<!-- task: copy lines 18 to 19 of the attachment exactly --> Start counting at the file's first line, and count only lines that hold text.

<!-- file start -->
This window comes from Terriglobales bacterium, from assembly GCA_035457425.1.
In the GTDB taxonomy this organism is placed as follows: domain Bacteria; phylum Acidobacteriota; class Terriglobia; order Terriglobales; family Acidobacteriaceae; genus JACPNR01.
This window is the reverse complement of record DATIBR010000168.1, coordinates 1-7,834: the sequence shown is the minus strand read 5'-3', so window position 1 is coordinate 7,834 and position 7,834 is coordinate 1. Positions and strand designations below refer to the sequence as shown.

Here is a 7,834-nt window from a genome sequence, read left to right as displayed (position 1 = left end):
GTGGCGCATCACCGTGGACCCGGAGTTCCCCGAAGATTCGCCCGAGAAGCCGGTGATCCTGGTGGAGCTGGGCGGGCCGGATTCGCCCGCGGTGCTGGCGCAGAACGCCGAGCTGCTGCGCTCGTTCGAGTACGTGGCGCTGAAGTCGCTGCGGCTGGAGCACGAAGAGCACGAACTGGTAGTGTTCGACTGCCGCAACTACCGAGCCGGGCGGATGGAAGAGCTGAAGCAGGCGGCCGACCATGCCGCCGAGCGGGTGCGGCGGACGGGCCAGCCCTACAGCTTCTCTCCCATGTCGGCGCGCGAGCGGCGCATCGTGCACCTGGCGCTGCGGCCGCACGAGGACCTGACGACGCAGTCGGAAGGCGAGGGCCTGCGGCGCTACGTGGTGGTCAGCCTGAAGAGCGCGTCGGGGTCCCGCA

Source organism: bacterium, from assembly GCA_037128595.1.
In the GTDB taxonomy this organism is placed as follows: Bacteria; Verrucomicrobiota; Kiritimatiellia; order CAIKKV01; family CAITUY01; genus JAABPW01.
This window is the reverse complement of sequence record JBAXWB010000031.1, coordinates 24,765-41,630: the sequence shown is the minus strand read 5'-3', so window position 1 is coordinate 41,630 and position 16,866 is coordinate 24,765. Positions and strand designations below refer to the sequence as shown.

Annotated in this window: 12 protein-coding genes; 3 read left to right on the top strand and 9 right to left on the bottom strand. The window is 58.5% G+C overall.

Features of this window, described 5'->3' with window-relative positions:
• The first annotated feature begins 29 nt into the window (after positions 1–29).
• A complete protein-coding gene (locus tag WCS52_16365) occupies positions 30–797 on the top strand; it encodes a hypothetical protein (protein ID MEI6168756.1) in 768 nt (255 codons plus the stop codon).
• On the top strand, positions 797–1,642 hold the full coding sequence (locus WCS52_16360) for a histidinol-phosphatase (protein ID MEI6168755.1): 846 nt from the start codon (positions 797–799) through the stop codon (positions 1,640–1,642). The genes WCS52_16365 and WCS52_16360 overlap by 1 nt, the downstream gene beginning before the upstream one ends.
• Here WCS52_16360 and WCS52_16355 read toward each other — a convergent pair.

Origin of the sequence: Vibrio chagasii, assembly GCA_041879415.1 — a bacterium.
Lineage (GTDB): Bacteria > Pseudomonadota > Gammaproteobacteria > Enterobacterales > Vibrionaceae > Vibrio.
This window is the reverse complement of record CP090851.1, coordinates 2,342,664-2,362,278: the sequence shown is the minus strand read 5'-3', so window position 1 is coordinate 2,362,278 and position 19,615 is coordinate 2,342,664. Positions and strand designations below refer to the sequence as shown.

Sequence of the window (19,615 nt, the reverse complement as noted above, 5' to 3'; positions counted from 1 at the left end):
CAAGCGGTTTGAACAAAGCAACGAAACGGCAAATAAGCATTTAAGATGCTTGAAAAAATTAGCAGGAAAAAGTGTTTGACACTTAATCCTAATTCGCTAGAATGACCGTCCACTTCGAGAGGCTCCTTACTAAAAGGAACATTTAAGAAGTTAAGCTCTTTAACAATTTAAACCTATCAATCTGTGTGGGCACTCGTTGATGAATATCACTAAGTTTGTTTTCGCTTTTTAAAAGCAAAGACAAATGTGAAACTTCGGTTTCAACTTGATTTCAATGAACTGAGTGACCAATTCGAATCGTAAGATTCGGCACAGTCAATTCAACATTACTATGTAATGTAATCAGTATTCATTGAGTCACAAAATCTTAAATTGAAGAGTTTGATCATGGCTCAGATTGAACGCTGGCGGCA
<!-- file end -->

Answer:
Sequence of the window (19,615 nt, the reverse complement as noted above, 5' to 3'; positions counted from 1 at the left end):
CAAGCGGTTTGAACAAAGCAACGAAACGGCAAATAAGCATTTAAGATGCTTGAAAAAATTAGCAGGAAAAAGTGTTTGACACTTAATCCTAATTCGCTAGAATGACCGTCCACTTCGAGAGGCTCCTTACTAAAAGGAACATTTAAGAAGTTAAGCTCTTTAACAATTTAAACCTATCAATCTGTGTGGGCACTCGTTGATGAATATCACTAAGTTTGTTTTCGCTTTTTAAAAGCAAAGACAAATGTGAAACTTCGGTTTCAACTTGATTTCAATGAACTGAGTGACCAATTCGAATCGTAAGATTCGGCACAGTCAATTCAACATTACTATGTAATGTAATCAGTATTCATTGAGTCACAAAATCTTAAATTGAAGAGTTTGATCATGGCTCAGATTGAACGCTGGCGGCA